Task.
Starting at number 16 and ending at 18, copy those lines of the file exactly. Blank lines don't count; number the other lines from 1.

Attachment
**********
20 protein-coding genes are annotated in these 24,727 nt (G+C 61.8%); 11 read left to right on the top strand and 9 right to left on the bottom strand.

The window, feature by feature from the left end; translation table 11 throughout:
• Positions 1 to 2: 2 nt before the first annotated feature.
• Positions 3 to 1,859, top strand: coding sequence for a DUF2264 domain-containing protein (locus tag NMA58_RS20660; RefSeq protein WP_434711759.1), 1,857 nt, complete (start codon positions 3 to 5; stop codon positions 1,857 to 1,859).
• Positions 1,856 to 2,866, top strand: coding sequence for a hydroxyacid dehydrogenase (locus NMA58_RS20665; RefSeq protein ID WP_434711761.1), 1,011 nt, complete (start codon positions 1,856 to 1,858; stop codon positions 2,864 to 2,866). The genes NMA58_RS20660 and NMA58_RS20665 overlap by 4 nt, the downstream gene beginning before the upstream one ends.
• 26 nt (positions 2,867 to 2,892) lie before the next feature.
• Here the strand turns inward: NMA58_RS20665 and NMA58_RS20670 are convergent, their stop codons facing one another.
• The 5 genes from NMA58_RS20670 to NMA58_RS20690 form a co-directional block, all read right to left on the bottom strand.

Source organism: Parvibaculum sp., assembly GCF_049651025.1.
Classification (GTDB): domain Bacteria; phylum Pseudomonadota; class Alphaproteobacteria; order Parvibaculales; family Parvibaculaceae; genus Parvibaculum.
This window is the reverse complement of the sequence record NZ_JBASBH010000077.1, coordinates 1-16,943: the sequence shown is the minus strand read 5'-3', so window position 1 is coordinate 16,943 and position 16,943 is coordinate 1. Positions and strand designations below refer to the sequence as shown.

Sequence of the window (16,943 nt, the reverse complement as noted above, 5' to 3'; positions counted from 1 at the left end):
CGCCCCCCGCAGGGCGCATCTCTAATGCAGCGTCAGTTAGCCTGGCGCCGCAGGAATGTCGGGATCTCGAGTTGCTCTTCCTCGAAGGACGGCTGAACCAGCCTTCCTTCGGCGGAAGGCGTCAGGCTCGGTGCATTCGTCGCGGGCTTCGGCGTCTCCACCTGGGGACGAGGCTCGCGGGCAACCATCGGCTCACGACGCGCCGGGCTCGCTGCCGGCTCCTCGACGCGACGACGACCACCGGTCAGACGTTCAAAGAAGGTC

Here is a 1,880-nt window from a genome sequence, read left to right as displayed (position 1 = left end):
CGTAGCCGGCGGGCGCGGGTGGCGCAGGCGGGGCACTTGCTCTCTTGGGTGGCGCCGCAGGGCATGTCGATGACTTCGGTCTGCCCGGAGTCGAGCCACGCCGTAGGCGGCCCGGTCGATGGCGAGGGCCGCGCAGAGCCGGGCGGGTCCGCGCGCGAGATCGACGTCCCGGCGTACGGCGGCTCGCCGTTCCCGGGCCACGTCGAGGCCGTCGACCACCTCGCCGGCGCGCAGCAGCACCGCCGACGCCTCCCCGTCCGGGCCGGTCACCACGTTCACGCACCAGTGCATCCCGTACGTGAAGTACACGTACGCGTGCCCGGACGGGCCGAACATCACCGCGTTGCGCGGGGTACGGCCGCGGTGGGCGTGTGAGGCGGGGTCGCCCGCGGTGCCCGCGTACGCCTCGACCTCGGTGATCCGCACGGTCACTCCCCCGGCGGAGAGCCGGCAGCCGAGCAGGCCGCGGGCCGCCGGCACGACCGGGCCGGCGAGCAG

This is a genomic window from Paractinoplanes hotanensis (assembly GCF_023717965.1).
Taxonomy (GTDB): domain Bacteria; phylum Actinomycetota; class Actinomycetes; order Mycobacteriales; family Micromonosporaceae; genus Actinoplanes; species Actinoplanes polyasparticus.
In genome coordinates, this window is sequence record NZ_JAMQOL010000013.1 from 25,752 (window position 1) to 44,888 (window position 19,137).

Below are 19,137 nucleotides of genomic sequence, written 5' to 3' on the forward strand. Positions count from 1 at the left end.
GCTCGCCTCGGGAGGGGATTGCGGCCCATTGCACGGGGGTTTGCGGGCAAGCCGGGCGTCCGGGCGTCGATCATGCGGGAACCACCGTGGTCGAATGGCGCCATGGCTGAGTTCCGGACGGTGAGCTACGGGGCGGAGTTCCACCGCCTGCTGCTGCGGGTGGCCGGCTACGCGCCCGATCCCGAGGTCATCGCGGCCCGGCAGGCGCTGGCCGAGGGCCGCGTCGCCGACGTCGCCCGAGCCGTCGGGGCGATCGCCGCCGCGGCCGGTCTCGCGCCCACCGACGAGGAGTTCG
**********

This is a genomic window from Paractinoplanes hotanensis (assembly GCF_023717965.1).
Taxonomy (GTDB): domain Bacteria; phylum Actinomycetota; class Actinomycetes; order Mycobacteriales; family Micromonosporaceae; genus Actinoplanes; species Actinoplanes polyasparticus.
In genome coordinates, this window is sequence record NZ_JAMQOL010000013.1 from 25,752 (window position 1) to 44,888 (window position 19,137).